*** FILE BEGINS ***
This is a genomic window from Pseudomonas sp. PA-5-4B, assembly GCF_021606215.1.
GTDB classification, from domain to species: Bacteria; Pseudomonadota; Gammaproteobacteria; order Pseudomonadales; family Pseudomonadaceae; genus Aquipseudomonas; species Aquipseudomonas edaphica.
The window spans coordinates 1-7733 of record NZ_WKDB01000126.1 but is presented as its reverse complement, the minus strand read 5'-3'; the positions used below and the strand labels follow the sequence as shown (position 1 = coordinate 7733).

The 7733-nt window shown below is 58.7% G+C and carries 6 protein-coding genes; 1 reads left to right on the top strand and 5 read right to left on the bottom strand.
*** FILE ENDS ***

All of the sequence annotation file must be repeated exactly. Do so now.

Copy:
This is a genomic window from Pseudomonas sp. PA-5-4B, assembly GCF_021606215.1.
GTDB classification, from domain to species: Bacteria; Pseudomonadota; Gammaproteobacteria; order Pseudomonadales; family Pseudomonadaceae; genus Aquipseudomonas; species Aquipseudomonas edaphica.
The window spans coordinates 1-7733 of record NZ_WKDB01000126.1 but is presented as its reverse complement, the minus strand read 5'-3'; the positions used below and the strand labels follow the sequence as shown (position 1 = coordinate 7733).

The 7733-nt window shown below is 58.7% G+C and carries 6 protein-coding genes; 1 reads left to right on the top strand and 5 read right to left on the bottom strand.